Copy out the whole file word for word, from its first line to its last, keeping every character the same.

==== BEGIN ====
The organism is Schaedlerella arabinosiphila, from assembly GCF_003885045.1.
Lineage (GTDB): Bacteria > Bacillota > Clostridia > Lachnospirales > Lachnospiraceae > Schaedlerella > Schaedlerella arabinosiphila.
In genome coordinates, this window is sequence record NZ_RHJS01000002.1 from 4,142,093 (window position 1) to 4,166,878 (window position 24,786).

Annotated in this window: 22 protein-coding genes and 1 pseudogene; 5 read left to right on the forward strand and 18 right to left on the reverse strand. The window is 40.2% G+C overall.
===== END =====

The organism is Schaedlerella arabinosiphila, from assembly GCF_003885045.1.
Lineage (GTDB): Bacteria > Bacillota > Clostridia > Lachnospirales > Lachnospiraceae > Schaedlerella > Schaedlerella arabinosiphila.
In genome coordinates, this window is sequence record NZ_RHJS01000002.1 from 4,142,093 (window position 1) to 4,166,878 (window position 24,786).

Annotated in this window: 22 protein-coding genes and 1 pseudogene; 5 read left to right on the forward strand and 18 right to left on the reverse strand. The window is 40.2% G+C overall.